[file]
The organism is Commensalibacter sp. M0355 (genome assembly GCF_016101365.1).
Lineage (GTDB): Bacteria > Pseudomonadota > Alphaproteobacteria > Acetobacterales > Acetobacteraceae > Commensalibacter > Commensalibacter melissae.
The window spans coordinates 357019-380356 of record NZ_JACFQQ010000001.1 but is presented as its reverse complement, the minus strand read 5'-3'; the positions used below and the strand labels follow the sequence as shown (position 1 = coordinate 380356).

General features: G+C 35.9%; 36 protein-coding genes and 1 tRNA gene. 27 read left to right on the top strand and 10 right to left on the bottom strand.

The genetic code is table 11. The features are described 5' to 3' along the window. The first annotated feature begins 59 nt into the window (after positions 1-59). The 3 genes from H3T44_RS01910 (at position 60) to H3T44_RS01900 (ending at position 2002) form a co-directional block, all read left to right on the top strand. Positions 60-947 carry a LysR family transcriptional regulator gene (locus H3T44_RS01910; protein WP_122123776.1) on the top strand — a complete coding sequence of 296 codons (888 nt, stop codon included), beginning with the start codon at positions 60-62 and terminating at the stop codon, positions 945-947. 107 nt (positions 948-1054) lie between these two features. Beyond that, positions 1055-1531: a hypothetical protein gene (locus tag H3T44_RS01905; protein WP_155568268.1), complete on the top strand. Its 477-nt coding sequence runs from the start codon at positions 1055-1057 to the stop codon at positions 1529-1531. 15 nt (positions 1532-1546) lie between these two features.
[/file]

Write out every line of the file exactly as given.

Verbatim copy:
The organism is Commensalibacter sp. M0355 (genome assembly GCF_016101365.1).
Lineage (GTDB): Bacteria > Pseudomonadota > Alphaproteobacteria > Acetobacterales > Acetobacteraceae > Commensalibacter > Commensalibacter melissae.
The window spans coordinates 357019-380356 of record NZ_JACFQQ010000001.1 but is presented as its reverse complement, the minus strand read 5'-3'; the positions used below and the strand labels follow the sequence as shown (position 1 = coordinate 380356).

General features: G+C 35.9%; 36 protein-coding genes and 1 tRNA gene. 27 read left to right on the top strand and 10 right to left on the bottom strand.

The genetic code is table 11. The features are described 5' to 3' along the window. The first annotated feature begins 59 nt into the window (after positions 1-59). The 3 genes from H3T44_RS01910 (at position 60) to H3T44_RS01900 (ending at position 2002) form a co-directional block, all read left to right on the top strand. Positions 60-947 carry a LysR family transcriptional regulator gene (locus H3T44_RS01910; protein WP_122123776.1) on the top strand — a complete coding sequence of 296 codons (888 nt, stop codon included), beginning with the start codon at positions 60-62 and terminating at the stop codon, positions 945-947. 107 nt (positions 948-1054) lie between these two features. Beyond that, positions 1055-1531: a hypothetical protein gene (locus tag H3T44_RS01905; protein WP_155568268.1), complete on the top strand. Its 477-nt coding sequence runs from the start codon at positions 1055-1057 to the stop codon at positions 1529-1531. 15 nt (positions 1532-1546) lie between these two features.